Riders planning to compete are urged to consult the United States Equestrian Federation Rule Book for guidelines on tack usage. Riders participating in a fox hunt are encouraged to consult the governing rules of etiquette for the specific hunt club to learn of any required tack appointments.

Weymouth Bridle

Also called a double bridle or full bridle, the Weymouth bridle can be spotted on horses training in the upper levels of dressage. The double bridle has two bits— a Weymouth or curb bit, and a bradoon —and two sets of reins. A curb bit has a non-jointed mouthpiece, usually with a port that allows room for the horse’s tongue, a curb chain that exerts pressure under the chin, and shanks that allow a leverage action. A narrow curb rein is connected to a ring at the lower end of the shank. When a rein aid is used, the leverage on the shank of the bit travels up to the horse’s poll. A bradoon is a type of snaffle bit that is thinner in diameter than a standard snaffle bit and has smaller rings to prevent interference with the shanks of the curb bit. To assist the rider in identifying the reins by feel, the snaffle rein, which attaches to the rings of the bradoon, is usually wider or of a different style than the curb rein.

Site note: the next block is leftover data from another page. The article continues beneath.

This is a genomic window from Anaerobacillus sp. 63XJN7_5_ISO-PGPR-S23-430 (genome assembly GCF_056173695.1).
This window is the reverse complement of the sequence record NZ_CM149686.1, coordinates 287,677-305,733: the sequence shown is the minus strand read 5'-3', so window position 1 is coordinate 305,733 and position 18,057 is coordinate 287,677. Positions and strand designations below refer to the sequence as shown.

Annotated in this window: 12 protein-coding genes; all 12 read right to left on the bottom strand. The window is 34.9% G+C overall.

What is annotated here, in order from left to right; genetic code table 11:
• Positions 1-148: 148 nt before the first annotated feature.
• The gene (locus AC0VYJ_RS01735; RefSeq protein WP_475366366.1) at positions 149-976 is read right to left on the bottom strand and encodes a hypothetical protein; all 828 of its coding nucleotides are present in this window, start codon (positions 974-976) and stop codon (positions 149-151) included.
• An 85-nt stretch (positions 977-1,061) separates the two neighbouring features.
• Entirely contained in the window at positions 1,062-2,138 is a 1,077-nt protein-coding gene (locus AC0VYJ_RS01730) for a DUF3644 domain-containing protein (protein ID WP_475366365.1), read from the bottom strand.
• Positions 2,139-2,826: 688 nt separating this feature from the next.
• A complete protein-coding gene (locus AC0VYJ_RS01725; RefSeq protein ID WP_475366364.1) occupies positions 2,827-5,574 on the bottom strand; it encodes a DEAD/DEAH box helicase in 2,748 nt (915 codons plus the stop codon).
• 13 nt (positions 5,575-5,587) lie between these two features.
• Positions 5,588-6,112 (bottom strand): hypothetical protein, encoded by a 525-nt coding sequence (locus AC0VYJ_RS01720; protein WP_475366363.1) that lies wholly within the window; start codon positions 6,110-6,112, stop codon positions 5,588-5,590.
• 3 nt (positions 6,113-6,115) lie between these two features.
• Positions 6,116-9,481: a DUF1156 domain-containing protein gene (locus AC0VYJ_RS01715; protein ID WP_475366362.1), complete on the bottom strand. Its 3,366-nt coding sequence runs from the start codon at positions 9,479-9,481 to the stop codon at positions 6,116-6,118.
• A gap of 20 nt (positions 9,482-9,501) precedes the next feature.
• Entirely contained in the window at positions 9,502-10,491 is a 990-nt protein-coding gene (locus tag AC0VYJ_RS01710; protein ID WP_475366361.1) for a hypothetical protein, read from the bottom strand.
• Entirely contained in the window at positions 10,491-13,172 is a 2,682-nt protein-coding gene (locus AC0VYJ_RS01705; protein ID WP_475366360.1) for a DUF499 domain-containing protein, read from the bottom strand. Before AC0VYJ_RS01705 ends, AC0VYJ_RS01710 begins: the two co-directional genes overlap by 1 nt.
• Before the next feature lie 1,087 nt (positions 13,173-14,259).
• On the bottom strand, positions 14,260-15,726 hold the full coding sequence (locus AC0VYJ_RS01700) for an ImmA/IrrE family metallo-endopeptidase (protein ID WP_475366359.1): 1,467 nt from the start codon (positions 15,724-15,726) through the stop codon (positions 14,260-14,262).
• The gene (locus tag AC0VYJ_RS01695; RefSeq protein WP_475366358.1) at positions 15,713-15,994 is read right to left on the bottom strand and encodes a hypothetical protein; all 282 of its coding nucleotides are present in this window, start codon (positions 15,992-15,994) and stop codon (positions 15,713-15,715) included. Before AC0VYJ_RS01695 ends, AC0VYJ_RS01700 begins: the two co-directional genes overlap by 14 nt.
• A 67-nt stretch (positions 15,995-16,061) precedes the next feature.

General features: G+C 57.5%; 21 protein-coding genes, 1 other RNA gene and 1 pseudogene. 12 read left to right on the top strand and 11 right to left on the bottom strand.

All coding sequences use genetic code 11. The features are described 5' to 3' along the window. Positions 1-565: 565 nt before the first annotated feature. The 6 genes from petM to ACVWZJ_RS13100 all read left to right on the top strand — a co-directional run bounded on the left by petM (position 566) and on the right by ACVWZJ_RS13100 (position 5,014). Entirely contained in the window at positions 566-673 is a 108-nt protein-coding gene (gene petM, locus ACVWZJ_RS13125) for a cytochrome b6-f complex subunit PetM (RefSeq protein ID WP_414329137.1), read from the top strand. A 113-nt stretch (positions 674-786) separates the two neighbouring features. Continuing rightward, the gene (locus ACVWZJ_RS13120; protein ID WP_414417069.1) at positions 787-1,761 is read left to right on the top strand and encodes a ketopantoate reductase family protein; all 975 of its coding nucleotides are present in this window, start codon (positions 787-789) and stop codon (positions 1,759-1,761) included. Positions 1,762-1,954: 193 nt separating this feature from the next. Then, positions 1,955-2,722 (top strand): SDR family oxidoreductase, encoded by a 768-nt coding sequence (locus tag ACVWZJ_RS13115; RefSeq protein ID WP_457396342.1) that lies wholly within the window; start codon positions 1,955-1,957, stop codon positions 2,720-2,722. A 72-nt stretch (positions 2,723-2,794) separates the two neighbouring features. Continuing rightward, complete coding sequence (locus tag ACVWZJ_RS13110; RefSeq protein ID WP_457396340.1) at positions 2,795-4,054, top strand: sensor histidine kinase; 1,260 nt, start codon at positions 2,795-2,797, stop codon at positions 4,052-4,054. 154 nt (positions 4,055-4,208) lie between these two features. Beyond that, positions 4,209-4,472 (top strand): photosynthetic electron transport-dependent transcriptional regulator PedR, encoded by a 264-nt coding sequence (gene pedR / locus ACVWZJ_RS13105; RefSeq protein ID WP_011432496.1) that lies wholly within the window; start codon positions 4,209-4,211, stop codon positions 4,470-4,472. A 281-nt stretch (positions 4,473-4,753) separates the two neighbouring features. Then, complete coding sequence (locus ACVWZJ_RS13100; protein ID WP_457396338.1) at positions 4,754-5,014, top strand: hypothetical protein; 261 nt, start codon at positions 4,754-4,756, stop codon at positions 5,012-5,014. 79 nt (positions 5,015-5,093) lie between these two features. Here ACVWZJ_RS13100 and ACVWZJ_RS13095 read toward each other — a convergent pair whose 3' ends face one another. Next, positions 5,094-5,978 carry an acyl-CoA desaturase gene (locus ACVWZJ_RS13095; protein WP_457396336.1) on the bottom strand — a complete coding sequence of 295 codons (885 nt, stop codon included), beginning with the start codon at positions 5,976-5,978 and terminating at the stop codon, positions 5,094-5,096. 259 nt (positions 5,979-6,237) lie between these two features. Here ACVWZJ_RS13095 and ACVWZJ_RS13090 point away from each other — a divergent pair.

Styling of the Weymouth bridle for the dressage ring typically includes black leather to coordinate with black dressage saddles. The noseband of a full bridle, to allow room for the curb bit to function, does not have a flash. However, a crank closure is often used today. As with the snaffle bridle for dressage, this type of bridle is understated and classic in appearance, with any subtle embellishment included only on the browband and occasionally the noseband through subtle piping or padding. Comfort features are discreet.

Bitless Bridles